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3. Implementation and Early Adoption The Company’s innovation was supported by the detailed input and feedback of first adopters that were viewed as strategic partners that “pioneered” product development with the Company and then supported successful access and deployment of the technology into surgical settings. The Company leveraged the input and advice of surgeons not only for their expertise and experience, but to also support procuring the technology so that these same surgeons could use the technology that they helped design. This approach leveraged the inherent competitiveness among surgeons, whereby when one surgeon is viewed as leading new and innovative surgical outcomes, his or her colleagues are highly likely to want to adopt the new surgical technique to achieve the same or better results to support and align their professional profile with leaders in the surgical community. Likewise, the incentive for adopting the technology solution in U.S. hospitals was the importance of driving revenues for hospitals by establishing their profile as leading surgical practices and innovation. The strategy of leveraging the competitive nature of surgeons and the highly competitive, privatized health system in the U.S. was highly successful for this company. Sales quickly exceeded 30 units deployed in U.S. hospitals only months after FDA regulatory approvals were obtained. The innovation adoption environment for this Company was vastly different in Canada. Despite the opportunity this technology offered to achieve more accurate surgical procedures to strengthen patient outcomes, Canadian clinicians and company officials alike view the probability of successful adoption of the technology as being less likely due to the constraints of capital equipment budgets in most Canadian hospitals. From the healthcare organization’s perspective, this was attributed to two factors: one, simply, is that hospitals in Ontario are operating with a “frozen budget,” which, in light of planned wage increases, essentially means that hospitals have to operate with 2-to-5 percent less funding capital per year, and a capital expenditure on a solution such as this one seems highly unlikely. The second, related factor is that the identification of reduced health costs resulting from this solution are difficult to track. The reduction of symptoms may in turn cause a reduction in the cost of prescribed medications, but that is not a cost borne by the hospital purchasing the surgical solution. Thus, the presumption shared by both the Company and Canadian hospitals is that research trials can and will generate the evidence of whole-system impact needed to convince hospitals that this solution should be part of the standard of surgical care. Accordingly, the early success of “getting into the Ontario market” has been limited to use of the technology for research and pilot-testing, with no direct link to procuring the technology. And while recruitment challenges have delayed the production of clinical outcome evidence, early indications from the project surgeons suggest that the solution is relevant and useful in practice—they want to continue using the solution and struggle to imagine “going back” to the preceding status quo of surgical care without the visualization the technology has to offer. Despite this enthusiasm and without additional clinical evidence of impact, further entry of the product into Canadian health systems is anticipated to require either additional research funding opportunities to fund the purchase of the technology, or philanthropic funding to enable hospitals to purchase the technology with funds that are not constrained by operating or capital equipment budgets.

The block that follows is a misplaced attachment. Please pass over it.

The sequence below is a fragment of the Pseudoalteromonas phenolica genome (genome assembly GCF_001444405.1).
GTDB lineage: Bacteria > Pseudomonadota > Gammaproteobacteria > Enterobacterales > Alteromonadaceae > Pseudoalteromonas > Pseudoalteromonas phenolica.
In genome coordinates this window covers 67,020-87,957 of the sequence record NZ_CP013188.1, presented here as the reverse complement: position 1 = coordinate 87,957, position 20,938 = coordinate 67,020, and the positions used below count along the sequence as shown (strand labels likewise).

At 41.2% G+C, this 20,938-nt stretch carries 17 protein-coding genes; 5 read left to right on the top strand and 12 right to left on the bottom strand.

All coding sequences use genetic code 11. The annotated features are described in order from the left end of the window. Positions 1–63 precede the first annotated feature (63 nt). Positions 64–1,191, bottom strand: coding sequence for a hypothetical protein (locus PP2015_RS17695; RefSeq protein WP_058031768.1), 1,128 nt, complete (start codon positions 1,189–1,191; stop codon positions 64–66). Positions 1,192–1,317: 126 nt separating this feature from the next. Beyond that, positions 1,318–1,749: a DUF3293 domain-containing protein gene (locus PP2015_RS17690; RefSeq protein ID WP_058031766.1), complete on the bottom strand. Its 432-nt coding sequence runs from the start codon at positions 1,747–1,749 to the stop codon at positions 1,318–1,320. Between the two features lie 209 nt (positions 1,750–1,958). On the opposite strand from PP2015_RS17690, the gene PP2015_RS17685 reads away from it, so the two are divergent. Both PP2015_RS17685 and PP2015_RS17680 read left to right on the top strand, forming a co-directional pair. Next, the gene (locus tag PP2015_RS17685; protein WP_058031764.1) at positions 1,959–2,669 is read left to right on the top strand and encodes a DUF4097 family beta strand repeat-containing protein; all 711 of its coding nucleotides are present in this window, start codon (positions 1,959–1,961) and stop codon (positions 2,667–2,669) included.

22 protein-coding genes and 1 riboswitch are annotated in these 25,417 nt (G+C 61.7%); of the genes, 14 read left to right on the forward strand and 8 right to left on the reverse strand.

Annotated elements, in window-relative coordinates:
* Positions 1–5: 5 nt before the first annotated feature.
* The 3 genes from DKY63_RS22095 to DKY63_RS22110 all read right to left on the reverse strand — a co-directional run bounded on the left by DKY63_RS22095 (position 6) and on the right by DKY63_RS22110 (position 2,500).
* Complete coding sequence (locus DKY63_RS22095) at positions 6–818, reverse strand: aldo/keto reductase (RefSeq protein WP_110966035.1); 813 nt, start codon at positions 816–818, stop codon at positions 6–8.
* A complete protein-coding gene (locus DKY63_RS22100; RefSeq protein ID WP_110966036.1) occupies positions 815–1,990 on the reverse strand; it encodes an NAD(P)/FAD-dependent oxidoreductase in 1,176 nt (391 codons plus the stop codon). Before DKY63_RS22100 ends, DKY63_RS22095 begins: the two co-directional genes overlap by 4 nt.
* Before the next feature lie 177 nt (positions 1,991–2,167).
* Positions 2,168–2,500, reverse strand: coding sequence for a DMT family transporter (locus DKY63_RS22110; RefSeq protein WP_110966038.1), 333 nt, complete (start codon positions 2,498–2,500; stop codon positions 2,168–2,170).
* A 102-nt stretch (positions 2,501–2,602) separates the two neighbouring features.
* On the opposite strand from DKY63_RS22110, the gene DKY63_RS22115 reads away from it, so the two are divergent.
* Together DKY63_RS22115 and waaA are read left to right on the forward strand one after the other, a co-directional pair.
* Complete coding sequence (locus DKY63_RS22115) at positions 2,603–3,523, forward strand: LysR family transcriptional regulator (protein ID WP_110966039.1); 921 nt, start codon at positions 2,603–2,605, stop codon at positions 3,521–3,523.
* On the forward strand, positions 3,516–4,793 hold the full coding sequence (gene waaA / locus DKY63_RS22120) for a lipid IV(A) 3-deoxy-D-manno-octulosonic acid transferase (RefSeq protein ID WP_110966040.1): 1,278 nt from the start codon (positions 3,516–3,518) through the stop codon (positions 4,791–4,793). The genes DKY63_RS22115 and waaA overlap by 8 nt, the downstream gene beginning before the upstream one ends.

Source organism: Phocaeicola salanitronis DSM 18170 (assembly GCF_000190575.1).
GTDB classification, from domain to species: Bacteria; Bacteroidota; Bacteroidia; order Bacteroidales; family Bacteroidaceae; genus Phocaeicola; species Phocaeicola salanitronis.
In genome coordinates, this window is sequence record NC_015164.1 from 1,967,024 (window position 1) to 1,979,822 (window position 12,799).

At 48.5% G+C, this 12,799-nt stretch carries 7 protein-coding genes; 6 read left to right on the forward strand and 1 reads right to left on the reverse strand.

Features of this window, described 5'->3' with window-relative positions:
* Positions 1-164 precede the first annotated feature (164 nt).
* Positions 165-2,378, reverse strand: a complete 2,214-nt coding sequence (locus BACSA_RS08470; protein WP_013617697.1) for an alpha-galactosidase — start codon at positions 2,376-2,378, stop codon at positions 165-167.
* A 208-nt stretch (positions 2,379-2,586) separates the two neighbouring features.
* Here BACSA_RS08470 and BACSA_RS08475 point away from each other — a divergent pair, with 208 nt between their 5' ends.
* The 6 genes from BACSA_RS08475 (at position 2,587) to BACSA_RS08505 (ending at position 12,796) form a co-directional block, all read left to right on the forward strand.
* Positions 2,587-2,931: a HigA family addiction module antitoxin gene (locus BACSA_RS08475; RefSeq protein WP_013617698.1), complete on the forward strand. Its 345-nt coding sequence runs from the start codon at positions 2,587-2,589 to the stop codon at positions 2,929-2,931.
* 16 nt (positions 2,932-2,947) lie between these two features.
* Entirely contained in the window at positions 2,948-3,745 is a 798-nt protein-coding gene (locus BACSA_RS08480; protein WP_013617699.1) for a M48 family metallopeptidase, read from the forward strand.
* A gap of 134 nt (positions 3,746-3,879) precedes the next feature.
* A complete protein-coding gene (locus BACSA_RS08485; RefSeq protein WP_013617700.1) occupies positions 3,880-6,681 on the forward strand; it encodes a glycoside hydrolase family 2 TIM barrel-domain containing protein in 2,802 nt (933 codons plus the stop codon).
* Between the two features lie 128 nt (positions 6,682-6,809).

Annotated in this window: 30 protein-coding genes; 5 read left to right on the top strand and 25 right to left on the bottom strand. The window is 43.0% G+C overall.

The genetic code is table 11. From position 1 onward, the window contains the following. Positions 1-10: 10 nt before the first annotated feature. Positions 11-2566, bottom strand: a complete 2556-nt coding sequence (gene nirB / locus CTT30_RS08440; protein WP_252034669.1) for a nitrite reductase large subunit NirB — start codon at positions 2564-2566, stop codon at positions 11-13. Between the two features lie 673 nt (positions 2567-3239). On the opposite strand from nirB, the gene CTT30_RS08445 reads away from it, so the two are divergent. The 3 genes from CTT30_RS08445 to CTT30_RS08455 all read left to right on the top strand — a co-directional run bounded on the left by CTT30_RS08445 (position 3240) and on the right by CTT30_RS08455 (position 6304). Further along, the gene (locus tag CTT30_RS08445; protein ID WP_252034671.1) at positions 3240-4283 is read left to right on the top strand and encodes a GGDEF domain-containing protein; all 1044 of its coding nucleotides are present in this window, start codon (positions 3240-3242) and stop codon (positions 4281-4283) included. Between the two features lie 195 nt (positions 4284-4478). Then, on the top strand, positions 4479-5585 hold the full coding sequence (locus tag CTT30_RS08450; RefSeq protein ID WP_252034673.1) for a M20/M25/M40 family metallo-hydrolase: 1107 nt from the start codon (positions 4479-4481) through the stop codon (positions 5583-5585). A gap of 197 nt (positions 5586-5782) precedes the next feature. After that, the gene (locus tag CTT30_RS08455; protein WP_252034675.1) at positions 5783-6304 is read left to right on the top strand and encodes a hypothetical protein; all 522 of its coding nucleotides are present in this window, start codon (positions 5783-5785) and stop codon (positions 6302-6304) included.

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Although health system costs and strengthening patient outcomes are centrally important to both the Canadian and U.S. markets, the Company believes that having the support and buy-in of surgeons is not sufficient to achieve adoption and procurement of the product in these markets. The Company believes that compared to clinicians’ influence, the influence of hospital administration is growing relative to the procurement of innovative technologies in healthcare, a trend that is perceived by the Company to account for the dominant focus on achieving the lowest cost when procuring new products rather than achieving the greatest value for patients. The importance of measuring and achieving value when making procurement decisions, wherein value is a function of both cost and patient outcome, is perceived by the Company as a paradigm shift that not all hospitals have fully embraced. This is considered to be one of the Company’s biggest challenges, to demonstrate the value of the solution for health systems that are more heavily focused on cost. This is a particularly difficult challenge for this Company as the surgical innovation they offer is not a single product, but rather a suite of products that are combined to offer a complete solution that realizes much greater value than one single product component could otherwise achieve. The Company has responded to this challenge by designing a tool to measure the return on investment for use of the technology. It is anticipated this may offset the challenge of procurement decisions based heavily on cost by providing hospitals with a tool that measures how quickly the cost savings can be realized once the surgical technology is adopted. This tool has not yet been introduced to the market to understand its adoption and use in the market. Indeed, when a company brings to market an innovation that is designed to drive value through integration of technologies and processes, as is the case here, the procurement climate in Canada can be challenging, as most RFPs concentrate on determining whether a single product meets defined functional features or requirements and at what cost. It is often the perception of industry that RFP processes that focus on specifications and cost limit the ability of the health organization to fully examine the value of the outcomes the product can deliver – value for patients (e.g., faster recovery, better outcomes), value for health provider teams (e.g., greater accuracy and surgical safety), value for organizations (e.g., lower costs per case due to improved safety, shorter lengths of stay and faster surgical procedure time) and value for health systems (especially relative to reduced cost and greater quality care outcomes). The movement in Ontario toward integrating Outcome Based Specification into procurement processes signals a recognition of the need to take into account value; the spread and uptake of such an approach to procurement will surely bode well for companies like this one that offer innovative surgical solutions that create downstream system savings.